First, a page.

Anyways, going back to the topic of the interview, here are some of my responses:

Current Financial Strategy:

Save-Save-Save. I try to keep my financial life simple. Generally, most financial transactions are a “returns vs. headache” deals for me and at times, I tend to minimize headache rather than maximize returns. I used to budget our finances to the penny, but of late, I have realized that such micromanagement tends to harm productivity (at least in my case) so I don’t do that any more.

Of course, I spend less than I earn. But that’s not a strategy, it’s a way of life.

Now, some people will disagree with the headache part because I use credit cards 99% of the time (notice that there is not a hint of cash anywhere in that wallet picture above; that’s how it is most of the year) - but for me that’s what is more peaceful than having to keep track of cash.

Best Financial Tip:

Keep an open mind towards financial ideas. Don’t bias against (or in favor of) a certain idea without thoroughly analyzing it. Always take financial advice with a grain of salt…whether it comes from the guy next door or the latest financial guru.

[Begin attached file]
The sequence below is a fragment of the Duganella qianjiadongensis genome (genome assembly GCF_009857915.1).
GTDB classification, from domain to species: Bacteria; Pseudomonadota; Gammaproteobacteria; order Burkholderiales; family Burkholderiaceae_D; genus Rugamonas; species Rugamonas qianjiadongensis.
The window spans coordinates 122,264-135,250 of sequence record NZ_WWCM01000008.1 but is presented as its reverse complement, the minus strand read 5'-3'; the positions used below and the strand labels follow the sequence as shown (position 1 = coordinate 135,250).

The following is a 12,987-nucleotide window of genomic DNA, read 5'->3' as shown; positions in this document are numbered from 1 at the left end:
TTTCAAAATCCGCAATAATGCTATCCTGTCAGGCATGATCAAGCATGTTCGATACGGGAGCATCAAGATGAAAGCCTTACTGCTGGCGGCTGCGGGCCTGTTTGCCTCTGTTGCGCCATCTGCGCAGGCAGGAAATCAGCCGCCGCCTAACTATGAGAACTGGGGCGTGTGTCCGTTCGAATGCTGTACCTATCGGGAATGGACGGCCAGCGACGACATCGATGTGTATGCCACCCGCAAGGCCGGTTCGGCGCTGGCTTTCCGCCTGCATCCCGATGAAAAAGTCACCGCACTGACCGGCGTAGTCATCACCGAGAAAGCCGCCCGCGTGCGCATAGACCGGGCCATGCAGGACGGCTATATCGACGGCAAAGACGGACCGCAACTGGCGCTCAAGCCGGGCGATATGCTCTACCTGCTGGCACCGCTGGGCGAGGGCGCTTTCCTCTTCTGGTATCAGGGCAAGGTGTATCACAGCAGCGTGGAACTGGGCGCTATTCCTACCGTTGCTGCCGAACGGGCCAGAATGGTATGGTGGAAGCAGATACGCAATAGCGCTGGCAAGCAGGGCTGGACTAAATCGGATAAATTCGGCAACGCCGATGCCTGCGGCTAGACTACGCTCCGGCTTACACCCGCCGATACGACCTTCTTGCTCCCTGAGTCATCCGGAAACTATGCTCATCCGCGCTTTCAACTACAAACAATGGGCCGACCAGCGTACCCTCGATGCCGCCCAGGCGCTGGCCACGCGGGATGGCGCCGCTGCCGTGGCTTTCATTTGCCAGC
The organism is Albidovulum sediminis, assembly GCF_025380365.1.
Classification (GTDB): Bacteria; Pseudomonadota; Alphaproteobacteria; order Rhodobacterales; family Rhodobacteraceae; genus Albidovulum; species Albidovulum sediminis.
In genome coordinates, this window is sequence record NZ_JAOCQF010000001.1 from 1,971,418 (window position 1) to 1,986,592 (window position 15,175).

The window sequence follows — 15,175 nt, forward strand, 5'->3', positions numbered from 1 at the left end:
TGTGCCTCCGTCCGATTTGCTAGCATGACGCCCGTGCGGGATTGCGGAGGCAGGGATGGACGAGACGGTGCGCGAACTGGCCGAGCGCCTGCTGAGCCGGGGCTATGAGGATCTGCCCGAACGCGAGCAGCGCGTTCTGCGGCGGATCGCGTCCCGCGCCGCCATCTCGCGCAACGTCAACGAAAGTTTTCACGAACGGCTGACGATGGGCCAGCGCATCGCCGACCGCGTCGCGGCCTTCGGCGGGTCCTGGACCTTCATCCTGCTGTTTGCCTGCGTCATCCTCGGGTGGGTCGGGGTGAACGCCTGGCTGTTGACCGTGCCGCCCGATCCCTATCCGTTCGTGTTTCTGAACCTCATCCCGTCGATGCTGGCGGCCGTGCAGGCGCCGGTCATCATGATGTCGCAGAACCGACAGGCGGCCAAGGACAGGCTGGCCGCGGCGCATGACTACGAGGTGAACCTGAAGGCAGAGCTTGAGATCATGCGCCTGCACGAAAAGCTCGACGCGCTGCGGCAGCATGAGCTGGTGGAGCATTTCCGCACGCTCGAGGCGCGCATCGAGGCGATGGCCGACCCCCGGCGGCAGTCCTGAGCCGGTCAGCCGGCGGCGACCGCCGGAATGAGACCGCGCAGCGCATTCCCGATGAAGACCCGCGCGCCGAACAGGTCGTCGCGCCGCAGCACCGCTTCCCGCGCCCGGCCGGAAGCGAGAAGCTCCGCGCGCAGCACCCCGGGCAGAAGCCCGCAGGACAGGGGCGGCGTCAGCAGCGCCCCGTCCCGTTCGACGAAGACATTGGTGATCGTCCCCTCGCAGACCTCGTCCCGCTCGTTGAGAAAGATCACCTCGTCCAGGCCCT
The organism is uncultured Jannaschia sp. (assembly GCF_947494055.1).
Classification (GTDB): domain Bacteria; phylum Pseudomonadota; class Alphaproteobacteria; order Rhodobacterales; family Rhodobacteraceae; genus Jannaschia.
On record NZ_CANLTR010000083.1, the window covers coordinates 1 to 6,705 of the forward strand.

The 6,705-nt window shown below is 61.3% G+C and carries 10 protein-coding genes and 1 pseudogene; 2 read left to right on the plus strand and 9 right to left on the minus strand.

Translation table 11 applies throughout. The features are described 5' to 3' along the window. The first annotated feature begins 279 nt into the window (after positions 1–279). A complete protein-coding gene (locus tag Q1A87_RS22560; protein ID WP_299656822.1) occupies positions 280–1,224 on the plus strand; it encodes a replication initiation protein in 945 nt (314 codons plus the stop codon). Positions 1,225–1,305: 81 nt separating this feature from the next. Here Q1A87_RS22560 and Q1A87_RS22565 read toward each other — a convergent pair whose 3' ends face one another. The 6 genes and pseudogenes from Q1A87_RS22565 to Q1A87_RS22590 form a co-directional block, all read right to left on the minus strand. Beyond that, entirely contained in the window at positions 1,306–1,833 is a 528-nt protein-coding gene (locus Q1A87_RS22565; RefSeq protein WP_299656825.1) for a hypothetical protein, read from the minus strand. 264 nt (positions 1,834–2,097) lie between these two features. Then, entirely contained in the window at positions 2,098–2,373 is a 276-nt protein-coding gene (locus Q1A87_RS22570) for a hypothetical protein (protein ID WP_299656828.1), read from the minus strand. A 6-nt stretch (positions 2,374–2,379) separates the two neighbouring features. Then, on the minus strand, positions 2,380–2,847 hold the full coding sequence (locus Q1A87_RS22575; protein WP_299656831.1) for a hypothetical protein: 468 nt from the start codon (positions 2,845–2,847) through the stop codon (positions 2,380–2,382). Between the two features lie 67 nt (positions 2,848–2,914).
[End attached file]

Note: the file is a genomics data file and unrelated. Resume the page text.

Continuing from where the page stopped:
Head over to The Mint Blog to read the rest of it.

Meanwhile, do feel free to share what’s in your wallet.

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{ 18 comments… read them below or add one }

1 Super Saver 06.27.07 at 4:05 pm


You must a be a physics major. That amount of paper can’t possibly fit into a wallet of apparently lower volume, unless you are somehow warping time and space:-)

2 Sharon 06.27.07 at 5:44 pm

With all that paper in your wallet, I hope you don’t get pick up lines such as “Is that your wallet, or are you just happy to see me”….

Ooops, it’s that crazy stupid brain of mine taking control of my typing fingers.

3 golbguru 06.27.07 at 5:48 pm

Super Saver: ..and hence the term “recoiled with horror” :) In fact it seemed like a can of worms thing - as long as the worms were in the can things looked fine, the moment I got them out, it was seemingly impossible to put them back in the same amount of space.